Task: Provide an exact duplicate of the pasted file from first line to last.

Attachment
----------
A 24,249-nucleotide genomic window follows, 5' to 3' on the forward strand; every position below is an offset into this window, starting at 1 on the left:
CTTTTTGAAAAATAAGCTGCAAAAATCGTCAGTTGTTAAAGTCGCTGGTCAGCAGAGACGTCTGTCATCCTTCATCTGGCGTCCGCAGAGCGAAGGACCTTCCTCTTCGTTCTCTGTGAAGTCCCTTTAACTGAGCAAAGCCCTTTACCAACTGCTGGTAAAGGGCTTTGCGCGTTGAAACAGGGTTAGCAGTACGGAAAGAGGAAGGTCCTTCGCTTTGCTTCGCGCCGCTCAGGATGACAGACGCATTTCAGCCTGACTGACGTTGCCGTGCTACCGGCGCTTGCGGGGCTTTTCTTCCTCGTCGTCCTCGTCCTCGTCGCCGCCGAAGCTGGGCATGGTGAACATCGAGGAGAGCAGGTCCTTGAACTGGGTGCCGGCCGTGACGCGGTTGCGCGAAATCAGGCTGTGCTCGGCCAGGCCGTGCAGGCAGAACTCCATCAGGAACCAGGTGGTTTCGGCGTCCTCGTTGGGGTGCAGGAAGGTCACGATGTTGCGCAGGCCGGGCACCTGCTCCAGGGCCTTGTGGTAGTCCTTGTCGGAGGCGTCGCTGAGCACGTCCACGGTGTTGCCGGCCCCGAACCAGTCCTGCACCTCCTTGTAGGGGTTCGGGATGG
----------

A 24,249-nucleotide genomic window follows, 5' to 3' on the forward strand; every position below is an offset into this window, starting at 1 on the left:
CTTTTTGAAAAATAAGCTGCAAAAATCGTCAGTTGTTAAAGTCGCTGGTCAGCAGAGACGTCTGTCATCCTTCATCTGGCGTCCGCAGAGCGAAGGACCTTCCTCTTCGTTCTCTGTGAAGTCCCTTTAACTGAGCAAAGCCCTTTACCAACTGCTGGTAAAGGGCTTTGCGCGTTGAAACAGGGTTAGCAGTACGGAAAGAGGAAGGTCCTTCGCTTTGCTTCGCGCCGCTCAGGATGACAGACGCATTTCAGCCTGACTGACGTTGCCGTGCTACCGGCGCTTGCGGGGCTTTTCTTCCTCGTCGTCCTCGTCCTCGTCGCCGCCGAAGCTGGGCATGGTGAACATCGAGGAGAGCAGGTCCTTGAACTGGGTGCCGGCCGTGACGCGGTTGCGCGAAATCAGGCTGTGCTCGGCCAGGCCGTGCAGGCAGAACTCCATCAGGAACCAGGTGGTTTCGGCGTCCTCGTTGGGGTGCAGGAAGGTCACGATGTTGCGCAGGCCGGGCACCTGCTCCAGGGCCTTGTGGTAGTCCTTGTCGGAGGCGTCGCTGAGCACGTCCACGGTGTTGCCGGCCCCGAACCAGTCCTGCACCTCCTTGTAGGGGTTCGGGATGG